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Code-based testing involves testing out each line of code of a program to identify bugs or errors during the software development process. Specific test cases are checked on the program to see if it performs the functions required.
Moreover, code-based testing can be broken down into structural and static testing.
Below are the definitions of the terms above and what they consist of as a part of code-based testing.
Structural testing: This type of testing is based on the program’s implementation. Structural testing consists of the following:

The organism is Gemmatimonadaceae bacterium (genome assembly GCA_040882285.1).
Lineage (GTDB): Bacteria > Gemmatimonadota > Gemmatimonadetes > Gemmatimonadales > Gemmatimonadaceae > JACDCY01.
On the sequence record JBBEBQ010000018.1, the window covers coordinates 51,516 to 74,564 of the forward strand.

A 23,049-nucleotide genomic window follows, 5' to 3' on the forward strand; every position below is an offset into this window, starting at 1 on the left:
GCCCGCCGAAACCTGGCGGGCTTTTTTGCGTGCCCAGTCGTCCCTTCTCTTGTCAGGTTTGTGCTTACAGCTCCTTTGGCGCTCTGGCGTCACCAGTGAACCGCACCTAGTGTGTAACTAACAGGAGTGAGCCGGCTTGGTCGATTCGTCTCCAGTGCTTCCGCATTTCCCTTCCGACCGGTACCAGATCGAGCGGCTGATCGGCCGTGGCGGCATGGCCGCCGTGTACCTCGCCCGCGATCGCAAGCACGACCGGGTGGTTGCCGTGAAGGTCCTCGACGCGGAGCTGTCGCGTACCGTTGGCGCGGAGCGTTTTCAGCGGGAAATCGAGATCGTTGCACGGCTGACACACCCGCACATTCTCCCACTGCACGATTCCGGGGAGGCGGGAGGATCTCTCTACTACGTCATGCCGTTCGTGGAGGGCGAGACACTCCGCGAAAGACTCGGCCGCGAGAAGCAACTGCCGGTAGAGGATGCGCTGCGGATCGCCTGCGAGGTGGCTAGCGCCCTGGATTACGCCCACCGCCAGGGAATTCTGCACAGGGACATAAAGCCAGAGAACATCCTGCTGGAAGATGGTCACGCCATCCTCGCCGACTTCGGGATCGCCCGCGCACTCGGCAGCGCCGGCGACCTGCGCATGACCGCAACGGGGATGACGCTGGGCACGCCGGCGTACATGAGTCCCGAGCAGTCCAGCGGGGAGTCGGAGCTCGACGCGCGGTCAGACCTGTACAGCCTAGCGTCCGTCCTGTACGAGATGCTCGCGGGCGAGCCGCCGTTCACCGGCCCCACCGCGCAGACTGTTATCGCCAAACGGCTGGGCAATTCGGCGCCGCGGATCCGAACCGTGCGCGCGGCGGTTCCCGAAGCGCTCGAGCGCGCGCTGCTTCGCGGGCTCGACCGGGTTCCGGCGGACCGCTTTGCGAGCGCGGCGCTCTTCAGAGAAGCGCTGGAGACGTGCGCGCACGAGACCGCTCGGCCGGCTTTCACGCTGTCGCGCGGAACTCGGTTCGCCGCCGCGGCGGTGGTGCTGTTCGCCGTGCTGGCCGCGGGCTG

Dynamic testing: Also known as control-flow-based testing, as it checks that each branch of the control flow is covered by the program. Dynamic testing checks for statement, path, and branch coverage in the control flow.
Complexity-based testing: A mathematical approach using a control flow graph. Complexity-based testing calculates nodes covered, as well as the distance to the next node.
Static testing: Static testing will not require us to execute the program but rather review the code and walk through it. Static testing involves the following:
Code walkthrough: Led by a programmer who goes over the code so that team members understand and identify defects better.
Code inspection: Led by a moderator who outlines the criteria for entry and exit of data. A document is created highlighting how the code can be improved.
Code review: Carried out by programmers to detect each other’s bugs.
Code audit: Done to ensure all rules have been followed and that the code meets standards for requirements, security, and programming conventions.